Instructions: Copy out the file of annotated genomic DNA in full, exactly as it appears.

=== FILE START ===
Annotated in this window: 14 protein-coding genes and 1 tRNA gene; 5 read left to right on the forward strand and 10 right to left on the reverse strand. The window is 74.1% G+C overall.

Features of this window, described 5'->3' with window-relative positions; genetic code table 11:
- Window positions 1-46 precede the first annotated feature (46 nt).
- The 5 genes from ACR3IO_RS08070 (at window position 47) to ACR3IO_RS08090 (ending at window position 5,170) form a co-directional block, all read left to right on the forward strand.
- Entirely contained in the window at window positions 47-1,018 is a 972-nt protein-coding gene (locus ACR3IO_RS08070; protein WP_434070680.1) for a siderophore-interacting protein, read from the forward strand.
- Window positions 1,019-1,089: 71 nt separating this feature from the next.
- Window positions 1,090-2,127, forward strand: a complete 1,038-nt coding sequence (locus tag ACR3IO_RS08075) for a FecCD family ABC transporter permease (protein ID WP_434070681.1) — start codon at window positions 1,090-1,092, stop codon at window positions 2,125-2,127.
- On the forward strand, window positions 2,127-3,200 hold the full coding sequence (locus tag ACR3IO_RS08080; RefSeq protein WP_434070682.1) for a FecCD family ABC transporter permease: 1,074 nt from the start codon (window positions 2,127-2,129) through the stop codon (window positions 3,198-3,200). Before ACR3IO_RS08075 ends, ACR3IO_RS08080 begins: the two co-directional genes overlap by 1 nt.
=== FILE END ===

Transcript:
Annotated in this window: 14 protein-coding genes and 1 tRNA gene; 5 read left to right on the forward strand and 10 right to left on the reverse strand. The window is 74.1% G+C overall.

Features of this window, described 5'->3' with window-relative positions; genetic code table 11:
- Window positions 1-46 precede the first annotated feature (46 nt).
- The 5 genes from ACR3IO_RS08070 (at window position 47) to ACR3IO_RS08090 (ending at window position 5,170) form a co-directional block, all read left to right on the forward strand.
- Entirely contained in the window at window positions 47-1,018 is a 972-nt protein-coding gene (locus ACR3IO_RS08070; protein WP_434070680.1) for a siderophore-interacting protein, read from the forward strand.
- Window positions 1,019-1,089: 71 nt separating this feature from the next.
- Window positions 1,090-2,127, forward strand: a complete 1,038-nt coding sequence (locus tag ACR3IO_RS08075) for a FecCD family ABC transporter permease (protein ID WP_434070681.1) — start codon at window positions 1,090-1,092, stop codon at window positions 2,125-2,127.
- On the forward strand, window positions 2,127-3,200 hold the full coding sequence (locus tag ACR3IO_RS08080; RefSeq protein WP_434070682.1) for a FecCD family ABC transporter permease: 1,074 nt from the start codon (window positions 2,127-2,129) through the stop codon (window positions 3,198-3,200). Before ACR3IO_RS08075 ends, ACR3IO_RS08080 begins: the two co-directional genes overlap by 1 nt.